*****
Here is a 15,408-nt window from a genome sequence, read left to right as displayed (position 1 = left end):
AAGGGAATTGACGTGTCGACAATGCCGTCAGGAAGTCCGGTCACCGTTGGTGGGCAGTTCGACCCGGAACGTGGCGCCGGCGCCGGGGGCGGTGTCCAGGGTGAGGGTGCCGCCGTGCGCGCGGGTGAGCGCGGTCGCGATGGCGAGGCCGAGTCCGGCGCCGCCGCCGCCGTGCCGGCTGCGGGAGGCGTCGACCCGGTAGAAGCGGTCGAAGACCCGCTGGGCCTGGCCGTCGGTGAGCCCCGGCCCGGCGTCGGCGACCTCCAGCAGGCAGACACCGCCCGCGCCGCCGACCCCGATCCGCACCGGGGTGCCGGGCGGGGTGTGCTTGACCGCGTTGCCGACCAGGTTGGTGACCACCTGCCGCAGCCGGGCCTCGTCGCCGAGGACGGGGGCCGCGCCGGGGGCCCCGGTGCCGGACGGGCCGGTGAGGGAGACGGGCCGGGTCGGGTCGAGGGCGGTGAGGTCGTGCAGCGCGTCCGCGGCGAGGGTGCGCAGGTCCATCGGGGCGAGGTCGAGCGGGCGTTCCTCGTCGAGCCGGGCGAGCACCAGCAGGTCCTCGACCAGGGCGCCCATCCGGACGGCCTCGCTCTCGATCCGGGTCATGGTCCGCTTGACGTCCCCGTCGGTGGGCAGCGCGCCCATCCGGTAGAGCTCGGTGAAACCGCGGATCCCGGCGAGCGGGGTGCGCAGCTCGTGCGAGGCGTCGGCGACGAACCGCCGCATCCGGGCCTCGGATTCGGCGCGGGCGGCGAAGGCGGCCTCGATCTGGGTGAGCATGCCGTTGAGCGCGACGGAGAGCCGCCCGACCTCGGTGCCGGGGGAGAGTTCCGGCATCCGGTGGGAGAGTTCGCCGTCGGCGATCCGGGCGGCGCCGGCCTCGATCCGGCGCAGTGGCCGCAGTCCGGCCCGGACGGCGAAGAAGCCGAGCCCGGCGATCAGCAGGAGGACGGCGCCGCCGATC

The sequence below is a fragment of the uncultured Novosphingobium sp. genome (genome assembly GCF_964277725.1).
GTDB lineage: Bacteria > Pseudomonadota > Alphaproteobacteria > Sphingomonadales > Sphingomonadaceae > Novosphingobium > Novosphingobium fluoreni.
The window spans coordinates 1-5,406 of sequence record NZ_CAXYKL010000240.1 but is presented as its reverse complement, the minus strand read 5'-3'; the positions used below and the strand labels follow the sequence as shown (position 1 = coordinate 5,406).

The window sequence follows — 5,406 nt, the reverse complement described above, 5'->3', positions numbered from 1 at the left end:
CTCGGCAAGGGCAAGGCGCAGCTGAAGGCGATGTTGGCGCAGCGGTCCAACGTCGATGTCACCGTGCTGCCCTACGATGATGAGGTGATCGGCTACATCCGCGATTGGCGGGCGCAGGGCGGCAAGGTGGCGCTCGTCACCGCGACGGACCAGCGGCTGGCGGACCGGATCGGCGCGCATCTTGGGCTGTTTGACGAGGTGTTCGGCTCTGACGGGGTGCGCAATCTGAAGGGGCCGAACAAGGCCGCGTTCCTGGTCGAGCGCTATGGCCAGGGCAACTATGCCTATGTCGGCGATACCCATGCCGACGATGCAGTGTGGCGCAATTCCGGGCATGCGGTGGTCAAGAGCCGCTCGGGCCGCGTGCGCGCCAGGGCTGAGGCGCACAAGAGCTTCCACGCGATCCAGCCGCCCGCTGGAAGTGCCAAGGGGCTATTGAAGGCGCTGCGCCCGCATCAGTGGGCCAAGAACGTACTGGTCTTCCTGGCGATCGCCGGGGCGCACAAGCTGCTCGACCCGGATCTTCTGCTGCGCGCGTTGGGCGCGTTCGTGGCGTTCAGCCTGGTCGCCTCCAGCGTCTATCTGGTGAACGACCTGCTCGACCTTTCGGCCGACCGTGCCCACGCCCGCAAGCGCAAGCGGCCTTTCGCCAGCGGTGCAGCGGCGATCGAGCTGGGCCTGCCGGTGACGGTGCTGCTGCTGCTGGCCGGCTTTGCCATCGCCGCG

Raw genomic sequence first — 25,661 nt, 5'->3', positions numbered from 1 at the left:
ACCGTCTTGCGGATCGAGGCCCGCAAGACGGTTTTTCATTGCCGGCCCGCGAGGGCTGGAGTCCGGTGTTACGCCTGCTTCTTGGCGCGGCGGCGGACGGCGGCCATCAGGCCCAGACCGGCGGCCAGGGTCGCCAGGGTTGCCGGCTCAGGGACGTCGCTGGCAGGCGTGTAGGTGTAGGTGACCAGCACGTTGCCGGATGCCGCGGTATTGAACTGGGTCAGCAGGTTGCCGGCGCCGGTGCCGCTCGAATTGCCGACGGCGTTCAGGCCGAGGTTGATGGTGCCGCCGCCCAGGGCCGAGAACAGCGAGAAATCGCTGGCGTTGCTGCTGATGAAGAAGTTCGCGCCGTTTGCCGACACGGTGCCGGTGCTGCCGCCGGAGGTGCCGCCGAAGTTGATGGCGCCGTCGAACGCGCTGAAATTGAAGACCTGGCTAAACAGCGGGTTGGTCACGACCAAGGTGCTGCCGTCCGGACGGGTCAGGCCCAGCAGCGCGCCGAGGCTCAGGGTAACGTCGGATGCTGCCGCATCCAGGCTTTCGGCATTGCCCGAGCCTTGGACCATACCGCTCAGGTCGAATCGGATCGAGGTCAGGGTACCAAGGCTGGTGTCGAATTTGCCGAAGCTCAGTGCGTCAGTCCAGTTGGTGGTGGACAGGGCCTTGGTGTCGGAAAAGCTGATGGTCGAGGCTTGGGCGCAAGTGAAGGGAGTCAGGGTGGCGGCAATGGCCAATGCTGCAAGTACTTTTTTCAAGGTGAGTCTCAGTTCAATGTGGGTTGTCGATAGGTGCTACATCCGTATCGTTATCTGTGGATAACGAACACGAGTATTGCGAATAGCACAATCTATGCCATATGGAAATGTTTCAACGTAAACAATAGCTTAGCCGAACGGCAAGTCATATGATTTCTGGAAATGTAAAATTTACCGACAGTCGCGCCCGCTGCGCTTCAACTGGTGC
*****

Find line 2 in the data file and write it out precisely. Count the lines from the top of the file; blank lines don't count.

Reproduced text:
AAGGGAATTGACGTGTCGACAATGCCGTCAGGAAGTCCGGTCACCGTTGGTGGGCAGTTCGACCCGGAACGTGGCGCCGGCGCCGGGGGCGGTGTCCAGGGTGAGGGTGCCGCCGTGCGCGCGGGTGAGCGCGGTCGCGATGGCGAGGCCGAGTCCGGCGCCGCCGCCGCCGTGCCGGCTGCGGGAGGCGTCGACCCGGTAGAAGCGGTCGAAGACCCGCTGGGCCTGGCCGTCGGTGAGCCCCGGCCCGGCGTCGGCGACCTCCAGCAGGCAGACACCGCCCGCGCCGCCGACCCCGATCCGCACCGGGGTGCCGGGCGGGGTGTGCTTGACCGCGTTGCCGACCAGGTTGGTGACCACCTGCCGCAGCCGGGCCTCGTCGCCGAGGACGGGGGCCGCGCCGGGGGCCCCGGTGCCGGACGGGCCGGTGAGGGAGACGGGCCGGGTCGGGTCGAGGGCGGTGAGGTCGTGCAGCGCGTCCGCGGCGAGGGTGCGCAGGTCCATCGGGGCGAGGTCGAGCGGGCGTTCCTCGTCGAGCCGGGCGAGCACCAGCAGGTCCTCGACCAGGGCGCCCATCCGGACGGCCTCGCTCTCGATCCGGGTCATGGTCCGCTTGACGTCCCCGTCGGTGGGCAGCGCGCCCATCCGGTAGAGCTCGGTGAAACCGCGGATCCCGGCGAGCGGGGTGCGCAGCTCGTGCGAGGCGTCGGCGACGAACCGCCGCATCCGGGCCTCGGATTCGGCGCGGGCGGCGAAGGCGGCCTCGATCTGGGTGAGCATGCCGTTGAGCGCGACGGAGAGCCGCCCGACCTCGGTGCCGGGGGAGAGTTCCGGCATCCGGTGGGAGAGTTCGCCGTCGGCGATCCGGGCGGCGCCGGCCTCGATCCGGCGCAGTGGCCGCAGTCCGGCCCGGACGGCGAAGAAGCCGAGCCCGGCGATCAGCAGGAGGACGGCGCCGCCGATC